- This topic has 3 replies, 3 voices, and was last updated 9 years ago by nicktheplumber.
16 Apr 2012 at 6:00 am #280021Gilbert Chacon
I need to remove a leaking 5 foot section of 4 inch cast-iron sewer pipe in my basement and replace it with 4 inch pvc schedule 40 sewer pipe. If I use a snap-cutter or a Sawzall to cut the CI pipe do I need to support the section I’m cutting out? What about the CI sections that remain?
I understand from reading the postings that 2 Fernco 4″ CI 4″ coupling are the best choice for connecting the PVC pipe to the cast-iron pipe. Is that correct?
Thanks for your help
14 May 2012 at 5:16 pm #302066nicktheplumber
–4″ CI pipe is heavy, and a stack going up through your roof can weigh hundreds of pounds. If you are cutting into a vertical stack, you should support the pipe above and below where you will make the cuts.The pipe should already have been supported at several points when it was installed, but you don’t want it to move when you cut it. The 5 foot cut out section will be hefty but you should be able to manhandle it. If it’s vertical or slanted, make the lower cut first and then the opper. If it’s horizontal, support the middle with a cable or rope before you cut it out.
–If you are slicing in a section of no-hub CI, you can use 4″ Mission/Fernco no-hub connectors. If you are splicing in 4″ plastic pipe you need to use special transition couplers, such as the Fernco Proflex. The Proflex couplers have a smooth solid SS band 9as opposed to the corrugated no-hub coupler band, along with a beefier rubber gasket. This is needed to accomodate the slightly different ODs of plastic and CI pipe.
14 May 2012 at 9:48 pm #302068Wally
Thanks Nick. The section of the CI pipe I need to replace is horizonal.
I’ll definitely support it before I cut it. Do you think I could cut the CI pipe with a reciprocating saw? I’ve read it takes longer but there is less chance of breaking the good sections of the pipe that are at both ends of the section I am removing.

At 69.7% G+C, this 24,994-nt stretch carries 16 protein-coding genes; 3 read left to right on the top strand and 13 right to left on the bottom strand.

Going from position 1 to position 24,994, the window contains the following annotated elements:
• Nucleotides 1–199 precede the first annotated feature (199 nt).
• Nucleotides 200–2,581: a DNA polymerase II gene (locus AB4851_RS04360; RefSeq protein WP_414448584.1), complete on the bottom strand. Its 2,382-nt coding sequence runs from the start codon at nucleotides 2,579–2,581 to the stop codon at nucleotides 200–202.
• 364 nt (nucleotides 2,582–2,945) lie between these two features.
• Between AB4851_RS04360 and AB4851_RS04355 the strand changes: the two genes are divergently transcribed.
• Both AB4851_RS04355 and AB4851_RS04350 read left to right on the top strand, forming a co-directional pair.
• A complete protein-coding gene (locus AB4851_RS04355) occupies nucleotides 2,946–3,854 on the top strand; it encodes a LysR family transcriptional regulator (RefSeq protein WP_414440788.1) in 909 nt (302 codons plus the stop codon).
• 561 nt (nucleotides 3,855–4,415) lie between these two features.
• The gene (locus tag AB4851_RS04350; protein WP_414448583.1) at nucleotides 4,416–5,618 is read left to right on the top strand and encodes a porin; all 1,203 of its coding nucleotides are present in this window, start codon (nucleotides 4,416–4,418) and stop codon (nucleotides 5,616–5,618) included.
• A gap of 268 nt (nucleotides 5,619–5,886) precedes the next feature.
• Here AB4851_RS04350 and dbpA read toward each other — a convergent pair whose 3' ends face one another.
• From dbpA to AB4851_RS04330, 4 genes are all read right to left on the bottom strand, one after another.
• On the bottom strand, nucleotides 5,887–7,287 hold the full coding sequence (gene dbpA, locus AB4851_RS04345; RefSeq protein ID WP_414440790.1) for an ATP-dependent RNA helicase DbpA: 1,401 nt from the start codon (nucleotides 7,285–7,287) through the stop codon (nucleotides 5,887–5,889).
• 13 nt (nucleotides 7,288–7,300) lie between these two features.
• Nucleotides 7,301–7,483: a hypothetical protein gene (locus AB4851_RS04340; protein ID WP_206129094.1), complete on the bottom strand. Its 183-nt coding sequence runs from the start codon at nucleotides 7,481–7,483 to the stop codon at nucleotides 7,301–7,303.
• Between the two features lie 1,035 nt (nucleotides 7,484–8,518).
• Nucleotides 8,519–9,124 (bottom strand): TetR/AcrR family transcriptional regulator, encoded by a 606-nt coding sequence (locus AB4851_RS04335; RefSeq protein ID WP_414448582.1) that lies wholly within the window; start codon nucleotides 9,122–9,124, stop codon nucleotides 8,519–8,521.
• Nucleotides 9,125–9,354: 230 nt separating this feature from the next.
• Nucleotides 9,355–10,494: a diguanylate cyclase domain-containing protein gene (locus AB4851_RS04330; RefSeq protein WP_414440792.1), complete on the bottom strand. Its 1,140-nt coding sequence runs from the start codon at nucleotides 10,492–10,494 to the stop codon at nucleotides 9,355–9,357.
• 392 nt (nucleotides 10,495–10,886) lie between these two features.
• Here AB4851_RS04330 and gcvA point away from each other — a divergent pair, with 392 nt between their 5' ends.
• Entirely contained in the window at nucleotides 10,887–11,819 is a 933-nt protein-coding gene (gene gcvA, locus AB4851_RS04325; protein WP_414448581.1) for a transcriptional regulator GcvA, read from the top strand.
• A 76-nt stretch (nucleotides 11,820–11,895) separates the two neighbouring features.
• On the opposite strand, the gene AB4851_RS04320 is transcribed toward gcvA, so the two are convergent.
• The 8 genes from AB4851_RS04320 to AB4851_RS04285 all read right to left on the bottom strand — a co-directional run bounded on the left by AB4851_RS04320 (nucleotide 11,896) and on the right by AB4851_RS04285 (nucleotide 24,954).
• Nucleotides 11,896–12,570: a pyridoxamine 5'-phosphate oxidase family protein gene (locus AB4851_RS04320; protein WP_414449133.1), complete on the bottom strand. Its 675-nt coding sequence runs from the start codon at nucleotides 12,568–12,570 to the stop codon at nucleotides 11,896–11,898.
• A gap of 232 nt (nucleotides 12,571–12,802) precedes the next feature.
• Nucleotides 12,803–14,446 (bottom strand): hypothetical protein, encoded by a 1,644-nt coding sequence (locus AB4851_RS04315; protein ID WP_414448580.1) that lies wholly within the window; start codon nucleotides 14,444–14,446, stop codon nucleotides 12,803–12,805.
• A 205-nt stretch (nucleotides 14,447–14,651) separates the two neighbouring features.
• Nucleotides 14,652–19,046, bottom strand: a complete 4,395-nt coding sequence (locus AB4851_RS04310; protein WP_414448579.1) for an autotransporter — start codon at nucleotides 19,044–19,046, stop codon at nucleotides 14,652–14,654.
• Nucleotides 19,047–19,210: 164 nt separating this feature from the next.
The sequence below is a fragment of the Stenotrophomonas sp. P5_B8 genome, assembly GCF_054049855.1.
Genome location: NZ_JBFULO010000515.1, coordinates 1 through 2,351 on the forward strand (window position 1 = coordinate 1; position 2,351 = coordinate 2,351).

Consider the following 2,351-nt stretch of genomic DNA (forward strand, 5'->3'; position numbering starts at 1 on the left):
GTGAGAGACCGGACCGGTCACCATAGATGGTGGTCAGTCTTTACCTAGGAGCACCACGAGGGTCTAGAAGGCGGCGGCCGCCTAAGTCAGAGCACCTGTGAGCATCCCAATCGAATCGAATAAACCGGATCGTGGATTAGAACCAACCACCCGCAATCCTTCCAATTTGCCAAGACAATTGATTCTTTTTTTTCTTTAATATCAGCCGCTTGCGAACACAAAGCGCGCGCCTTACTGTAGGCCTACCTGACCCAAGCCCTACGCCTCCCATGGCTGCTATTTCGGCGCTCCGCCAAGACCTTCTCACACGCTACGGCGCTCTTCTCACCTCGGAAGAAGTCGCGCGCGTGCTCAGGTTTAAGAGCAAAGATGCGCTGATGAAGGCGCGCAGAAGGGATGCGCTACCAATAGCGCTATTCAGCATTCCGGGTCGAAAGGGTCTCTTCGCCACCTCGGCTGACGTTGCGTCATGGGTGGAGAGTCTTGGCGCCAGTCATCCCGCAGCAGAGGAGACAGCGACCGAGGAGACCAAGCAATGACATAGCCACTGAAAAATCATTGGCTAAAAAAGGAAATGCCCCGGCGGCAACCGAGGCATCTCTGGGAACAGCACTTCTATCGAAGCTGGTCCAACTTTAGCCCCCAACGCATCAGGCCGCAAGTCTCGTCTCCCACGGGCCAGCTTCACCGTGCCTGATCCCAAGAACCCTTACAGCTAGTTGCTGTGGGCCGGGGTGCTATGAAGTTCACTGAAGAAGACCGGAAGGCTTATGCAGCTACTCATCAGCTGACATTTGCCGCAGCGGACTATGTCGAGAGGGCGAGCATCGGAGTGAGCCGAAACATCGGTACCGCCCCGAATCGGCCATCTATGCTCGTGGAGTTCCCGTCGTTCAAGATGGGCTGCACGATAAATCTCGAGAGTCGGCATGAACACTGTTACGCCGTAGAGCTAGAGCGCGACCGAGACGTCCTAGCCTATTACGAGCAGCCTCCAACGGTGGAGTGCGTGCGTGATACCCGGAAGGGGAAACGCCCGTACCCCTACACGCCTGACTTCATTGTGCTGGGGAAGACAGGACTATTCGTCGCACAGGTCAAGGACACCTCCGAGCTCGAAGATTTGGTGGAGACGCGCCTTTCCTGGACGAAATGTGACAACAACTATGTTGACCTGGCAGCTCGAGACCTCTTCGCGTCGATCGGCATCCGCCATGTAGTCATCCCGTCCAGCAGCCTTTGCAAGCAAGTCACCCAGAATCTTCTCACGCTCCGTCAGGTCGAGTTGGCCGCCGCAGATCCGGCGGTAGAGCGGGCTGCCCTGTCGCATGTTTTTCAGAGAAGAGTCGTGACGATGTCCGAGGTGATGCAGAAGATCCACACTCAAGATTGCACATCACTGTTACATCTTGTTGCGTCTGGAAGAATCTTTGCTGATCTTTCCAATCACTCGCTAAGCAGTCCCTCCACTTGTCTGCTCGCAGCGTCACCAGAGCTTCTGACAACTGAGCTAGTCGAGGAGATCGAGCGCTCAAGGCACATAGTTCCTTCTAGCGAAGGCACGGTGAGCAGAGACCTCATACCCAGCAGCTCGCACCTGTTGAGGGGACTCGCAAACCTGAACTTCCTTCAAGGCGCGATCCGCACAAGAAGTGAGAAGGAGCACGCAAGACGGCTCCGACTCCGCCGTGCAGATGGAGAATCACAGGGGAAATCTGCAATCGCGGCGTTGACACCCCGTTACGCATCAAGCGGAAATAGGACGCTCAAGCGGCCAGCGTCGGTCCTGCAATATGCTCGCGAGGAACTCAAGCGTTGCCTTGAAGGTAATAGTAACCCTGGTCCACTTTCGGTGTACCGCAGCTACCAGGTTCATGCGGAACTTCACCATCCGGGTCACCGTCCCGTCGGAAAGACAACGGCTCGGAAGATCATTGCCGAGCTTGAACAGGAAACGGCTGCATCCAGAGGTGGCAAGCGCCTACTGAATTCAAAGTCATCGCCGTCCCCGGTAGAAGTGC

15 May 2012 at 2:28 pm #302069nicktheplumber
You can cut 4″ CI with the Sawzall, but you will go through several blades doing it. I almost always use my Ridgid snap cutters for this sort of job, cause it’s quick and easy. I reserve the Sawzall for those really close-quarters cases where I can’t get the chain around the pipe with my close-quarters Ridgid cutter.
It’s possible to crack old corroded CI with a snap cutter, but it’s more of an issue with fragile “corked” clay pipe than CI, and it is more of a problem with horizontal runs that tend to remain wet. I can’t say that I’ve never cracked up a CI pipe with the snap cutter, but when I did the pipe was already shot and more of it needed to be replaced than the section I was splicing into.
Unless you’ve had experience and know the “feel” of a snap-cutter on CI, you’d do better with the Sawzall. A word of caution: the Sawzall vibrates a lot and is not guaranteed to not crack a weak pipe. You can minimize the risk by going slowly, letting the saw do the cutting without apply too much pressure, and replacing the blades when they get dull.
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